Cloud is an ever-evolving technology. As the marketplace for services gets more crowded and diverse, organisations are permitted greater freedom of choice about which environments best suit their applications. Increasingly often this means that IT buyers choose to combine the offerings of multiple providers to get the best value for money and operational efficiency. Here, Ed Owen, EMEA Cloud Sales Manager at Zerto looks at what is multi-cloud and how can it help the channel? Is it just another buzzword, or is there real value in helping to provide this capability?
The first real instance of this was hybrid cloud; IT teams began to realise that combining on-premises solutions with third party, public providers could bring the best of both worlds: security and scalability. Building upon this concept and taking it one step further is the notion of multi-cloud, and channel partners are uniquely positioned to advise IT customers on this latest trend.
In simple terms, multi-cloud is the use of multiple cloud services, and this could be any combination of private, public and on-premises. Typically, though, there will be at least one public cloud provider involved; we’re talking the likes of AWS or Azure, for example. The reason its gaining momentum is that by mixing and matching the best solutions and services for the individual needs of each workload, organisations can enjoy flexibility as IT and business priorities change – all while avoiding vendor lock-in. In its Worldwide Cloud 2017 Predictions, IDC forecast that over 85 per cent of enterprise IT organisations will commit to multi-cloud architectures by 2018.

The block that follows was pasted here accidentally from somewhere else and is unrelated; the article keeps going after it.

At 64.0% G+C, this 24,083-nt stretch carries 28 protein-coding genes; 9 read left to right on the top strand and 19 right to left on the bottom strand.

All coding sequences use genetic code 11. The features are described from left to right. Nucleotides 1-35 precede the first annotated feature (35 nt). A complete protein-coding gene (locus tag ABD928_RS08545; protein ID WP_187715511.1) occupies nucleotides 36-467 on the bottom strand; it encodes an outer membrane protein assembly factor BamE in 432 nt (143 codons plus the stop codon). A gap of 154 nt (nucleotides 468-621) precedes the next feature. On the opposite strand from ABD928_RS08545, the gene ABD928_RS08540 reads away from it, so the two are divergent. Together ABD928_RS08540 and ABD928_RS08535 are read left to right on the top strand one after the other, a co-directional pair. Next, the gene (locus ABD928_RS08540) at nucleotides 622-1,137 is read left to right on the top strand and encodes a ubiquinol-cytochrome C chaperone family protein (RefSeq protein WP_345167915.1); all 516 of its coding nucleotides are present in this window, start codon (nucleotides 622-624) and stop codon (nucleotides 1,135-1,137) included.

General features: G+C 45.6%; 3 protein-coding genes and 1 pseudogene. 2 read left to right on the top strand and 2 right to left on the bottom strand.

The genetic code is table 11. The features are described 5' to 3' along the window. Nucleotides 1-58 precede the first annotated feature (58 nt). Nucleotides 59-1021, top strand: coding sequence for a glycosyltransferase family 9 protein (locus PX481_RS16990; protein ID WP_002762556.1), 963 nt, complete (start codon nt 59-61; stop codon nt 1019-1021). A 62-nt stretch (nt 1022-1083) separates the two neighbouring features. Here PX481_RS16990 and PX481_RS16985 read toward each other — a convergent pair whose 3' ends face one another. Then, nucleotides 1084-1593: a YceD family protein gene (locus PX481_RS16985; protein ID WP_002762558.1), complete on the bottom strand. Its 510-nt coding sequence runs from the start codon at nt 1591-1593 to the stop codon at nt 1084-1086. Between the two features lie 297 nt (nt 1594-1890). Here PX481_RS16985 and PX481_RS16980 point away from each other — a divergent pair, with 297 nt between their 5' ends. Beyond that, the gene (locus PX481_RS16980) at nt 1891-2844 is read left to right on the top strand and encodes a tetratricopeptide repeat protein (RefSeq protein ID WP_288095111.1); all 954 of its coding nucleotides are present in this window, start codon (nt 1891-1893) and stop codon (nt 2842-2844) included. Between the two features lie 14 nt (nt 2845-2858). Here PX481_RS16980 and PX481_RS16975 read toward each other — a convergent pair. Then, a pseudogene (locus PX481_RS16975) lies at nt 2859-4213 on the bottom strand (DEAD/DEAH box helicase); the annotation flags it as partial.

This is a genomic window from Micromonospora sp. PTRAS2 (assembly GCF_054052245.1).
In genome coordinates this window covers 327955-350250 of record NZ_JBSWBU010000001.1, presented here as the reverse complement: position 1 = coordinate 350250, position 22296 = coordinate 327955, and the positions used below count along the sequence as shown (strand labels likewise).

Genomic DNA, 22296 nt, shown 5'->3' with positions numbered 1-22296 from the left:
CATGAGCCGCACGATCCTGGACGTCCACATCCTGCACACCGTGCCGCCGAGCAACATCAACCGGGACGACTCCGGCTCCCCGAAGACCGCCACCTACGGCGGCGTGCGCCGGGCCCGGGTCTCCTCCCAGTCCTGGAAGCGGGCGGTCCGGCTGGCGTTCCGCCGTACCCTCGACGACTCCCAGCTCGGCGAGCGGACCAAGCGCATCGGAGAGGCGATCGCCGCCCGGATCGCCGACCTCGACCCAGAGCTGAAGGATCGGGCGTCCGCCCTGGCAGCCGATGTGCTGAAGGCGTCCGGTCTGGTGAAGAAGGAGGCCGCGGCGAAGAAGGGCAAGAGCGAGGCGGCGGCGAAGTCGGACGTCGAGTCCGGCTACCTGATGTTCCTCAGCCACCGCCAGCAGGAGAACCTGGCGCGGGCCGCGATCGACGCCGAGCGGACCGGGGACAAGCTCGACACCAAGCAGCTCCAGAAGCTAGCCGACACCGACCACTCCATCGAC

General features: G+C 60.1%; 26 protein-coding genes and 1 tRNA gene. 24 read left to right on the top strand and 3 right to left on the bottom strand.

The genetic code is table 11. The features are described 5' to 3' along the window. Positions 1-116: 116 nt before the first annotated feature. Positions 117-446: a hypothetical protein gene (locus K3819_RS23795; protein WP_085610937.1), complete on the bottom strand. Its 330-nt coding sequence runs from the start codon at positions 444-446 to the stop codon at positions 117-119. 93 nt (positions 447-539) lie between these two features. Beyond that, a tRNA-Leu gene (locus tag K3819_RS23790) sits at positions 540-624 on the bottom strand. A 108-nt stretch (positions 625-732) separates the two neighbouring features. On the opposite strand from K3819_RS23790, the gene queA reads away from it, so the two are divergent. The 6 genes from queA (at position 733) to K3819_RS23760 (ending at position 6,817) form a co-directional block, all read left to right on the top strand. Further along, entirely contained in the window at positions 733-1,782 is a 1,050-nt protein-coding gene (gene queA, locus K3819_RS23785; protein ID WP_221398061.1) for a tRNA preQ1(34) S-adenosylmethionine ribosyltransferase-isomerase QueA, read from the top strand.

That being said, separate research from the analyst house found that, while 40 per cent of European organisations already stretch applications across multiple clouds, only a few pioneers are making the technology and process adjustments to make this policy viable in the long run. Managing multiple clouds requires great skill and understanding of each platform, and without this, organisations run the risk of bypassing any benefit at all. With this in mind, the time is absolutely now for channel partners, particularly cloud service providers (CSPs), to help demonstrate the value in adopting a versatile cloud strategy. In turn, they can expect healthy margins.
CSPs, well-positioned and favoured for their ability to find the best in each cloud, are by nature available to organisations to help with the deployment, management and upgrade of cloud services. The success of hybrid cloud is at least in part owing to the advice that these businesses offer end-users, and the next step in this evolution is understanding how applications interact and integrate between public clouds rather than simply on and off-premises. If a CSP can master that, therein lies another route to revenue.
In order to make multi-cloud the next big thing for channel partners, alliances with strong technology vendors are key. In particular, software that can act as a universal platform across all clouds for areas such as workload mobility and protection will define the success of multi-cloud as a long-standing IT strategy. Integrated management and analytics capabilities also allow for CSPs to have a centralised overview of their end-user’s environments to help best advise in standardising workflows for optimal output. In summary, a strong technology foundation, in conjunction with the management and expertise layer offered by channel partners, is the secret recipe for success.